A dangerous threat hides in the shadows, inflicting devastation upon our communities and claiming the lives of our loved ones — parents, siblings, children, and friends. Fentanyl, a synthetic opioid that is up to 100 times stronger than morphine, has emerged as a deadly force in the ongoing battle against drug abuse and overdose. 

To combat this threat, the urgent need for comprehensive legislation becomes undeniable. Through the enforcement of strict regulations, targeted law enforcement efforts, and the implementation of harm-reduction strategies, legislation can serve as a formidable defense in safeguarding public safety. By enhancing education and awareness, partnering with law enforcement, investing in research, and tightening regulations, we can create a comprehensive strategy to fight against this chemical warfare. 

This is why I am proud to present legislation that tackles the fentanyl crisis head-on. Senate Bill 189 would increase fines for trafficking controlled substances like fentanyl, sending a clear message that illicit trade in the deadly drug will not be tolerated in our state. Furthermore, we are introducing new offenses that specifically target those who distribute certain substances resulting in death, ensuring that individuals responsible for fatal outcomes face more severe penalties. 

Recognizing the importance of encouraging individuals to seek help, we have expanded limited immunity for the possession of small amounts of fentanyl. This provision offers protection from prosecution, empowering individuals to come forward and access the assistance they need without the fear of legal consequences.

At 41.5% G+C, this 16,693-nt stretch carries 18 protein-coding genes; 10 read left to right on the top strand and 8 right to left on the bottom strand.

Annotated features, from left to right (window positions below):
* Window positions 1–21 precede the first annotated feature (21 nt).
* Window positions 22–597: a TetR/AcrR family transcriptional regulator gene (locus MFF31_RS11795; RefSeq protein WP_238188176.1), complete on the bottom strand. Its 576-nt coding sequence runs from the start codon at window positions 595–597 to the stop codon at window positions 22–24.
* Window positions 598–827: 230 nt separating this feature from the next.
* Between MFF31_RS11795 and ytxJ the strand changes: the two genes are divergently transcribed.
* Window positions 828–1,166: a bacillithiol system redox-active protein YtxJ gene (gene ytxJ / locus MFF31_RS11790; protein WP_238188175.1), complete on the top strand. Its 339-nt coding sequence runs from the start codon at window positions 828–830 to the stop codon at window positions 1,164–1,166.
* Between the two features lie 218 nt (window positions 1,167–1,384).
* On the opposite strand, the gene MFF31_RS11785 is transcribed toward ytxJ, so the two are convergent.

Additionally, this comprehensive legislation establishes a dedicated Task Force to bring together a team of experts that will enhance law enforcement efforts in combating the illegal manufacturing, importation, and distribution of fentanyl and heroin. By promoting a coordinated and strategic approach, we aim to effectively confront the crisis at its core. 

We cannot continue to be reactive to the ongoing fentanyl crisis; we must be proactive in adopting sensible measures to stem the alarming influx of these drugs through our southern border. The illicit trafficking and distribution of these substances is a form of chemical warfare, and we must fight to prosecute the individuals who are trafficking and distributing this deadly poison. 

We must get drugs off the street before they end up in the hands of our children. This legislation takes significant steps forward in our efforts to combat the fentanyl crisis, safeguard our communities, and offer support and solutions to those affected by this devastating epidemic.  

On average, eight North Carolinians die every day at the expense of fentanyl. The time to act is now, and I strongly urge my colleagues in the N.C. House of Representatives to pass this important legislation and send it to the governor for his signature. We cannot wait another day.